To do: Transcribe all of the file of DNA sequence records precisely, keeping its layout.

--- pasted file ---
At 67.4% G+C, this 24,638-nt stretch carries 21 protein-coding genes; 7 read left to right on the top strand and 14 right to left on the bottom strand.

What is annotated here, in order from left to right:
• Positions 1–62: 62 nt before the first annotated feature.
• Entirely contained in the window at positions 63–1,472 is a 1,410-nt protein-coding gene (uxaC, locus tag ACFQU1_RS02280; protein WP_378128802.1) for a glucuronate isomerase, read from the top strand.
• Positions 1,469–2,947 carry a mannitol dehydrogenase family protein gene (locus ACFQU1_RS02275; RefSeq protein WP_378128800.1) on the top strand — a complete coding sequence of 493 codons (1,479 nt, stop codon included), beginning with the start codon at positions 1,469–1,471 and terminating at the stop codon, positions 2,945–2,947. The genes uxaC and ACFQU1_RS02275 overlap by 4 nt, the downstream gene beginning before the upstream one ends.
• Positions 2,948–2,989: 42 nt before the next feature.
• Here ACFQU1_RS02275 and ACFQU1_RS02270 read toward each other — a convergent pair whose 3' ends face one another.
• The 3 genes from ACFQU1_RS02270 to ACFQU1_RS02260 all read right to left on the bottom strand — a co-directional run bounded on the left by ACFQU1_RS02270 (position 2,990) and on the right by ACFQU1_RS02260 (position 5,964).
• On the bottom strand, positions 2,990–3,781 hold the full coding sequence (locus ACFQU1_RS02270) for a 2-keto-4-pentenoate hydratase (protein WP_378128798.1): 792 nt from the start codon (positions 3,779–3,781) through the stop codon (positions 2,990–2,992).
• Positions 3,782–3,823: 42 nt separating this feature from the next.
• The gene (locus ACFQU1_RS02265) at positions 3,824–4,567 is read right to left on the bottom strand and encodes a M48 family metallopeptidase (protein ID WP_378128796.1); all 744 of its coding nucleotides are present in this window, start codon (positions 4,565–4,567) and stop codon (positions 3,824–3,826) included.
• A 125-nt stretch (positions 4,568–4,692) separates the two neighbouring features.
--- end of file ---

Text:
At 67.4% G+C, this 24,638-nt stretch carries 21 protein-coding genes; 7 read left to right on the top strand and 14 right to left on the bottom strand.

What is annotated here, in order from left to right:
• Positions 1–62: 62 nt before the first annotated feature.
• Entirely contained in the window at positions 63–1,472 is a 1,410-nt protein-coding gene (uxaC, locus tag ACFQU1_RS02280; protein WP_378128802.1) for a glucuronate isomerase, read from the top strand.
• Positions 1,469–2,947 carry a mannitol dehydrogenase family protein gene (locus ACFQU1_RS02275; RefSeq protein WP_378128800.1) on the top strand — a complete coding sequence of 493 codons (1,479 nt, stop codon included), beginning with the start codon at positions 1,469–1,471 and terminating at the stop codon, positions 2,945–2,947. The genes uxaC and ACFQU1_RS02275 overlap by 4 nt, the downstream gene beginning before the upstream one ends.
• Positions 2,948–2,989: 42 nt before the next feature.
• Here ACFQU1_RS02275 and ACFQU1_RS02270 read toward each other — a convergent pair whose 3' ends face one another.
• The 3 genes from ACFQU1_RS02270 to ACFQU1_RS02260 all read right to left on the bottom strand — a co-directional run bounded on the left by ACFQU1_RS02270 (position 2,990) and on the right by ACFQU1_RS02260 (position 5,964).
• On the bottom strand, positions 2,990–3,781 hold the full coding sequence (locus ACFQU1_RS02270) for a 2-keto-4-pentenoate hydratase (protein WP_378128798.1): 792 nt from the start codon (positions 3,779–3,781) through the stop codon (positions 2,990–2,992).
• Positions 3,782–3,823: 42 nt separating this feature from the next.
• The gene (locus ACFQU1_RS02265) at positions 3,824–4,567 is read right to left on the bottom strand and encodes a M48 family metallopeptidase (protein ID WP_378128796.1); all 744 of its coding nucleotides are present in this window, start codon (positions 4,565–4,567) and stop codon (positions 3,824–3,826) included.
• A 125-nt stretch (positions 4,568–4,692) separates the two neighbouring features.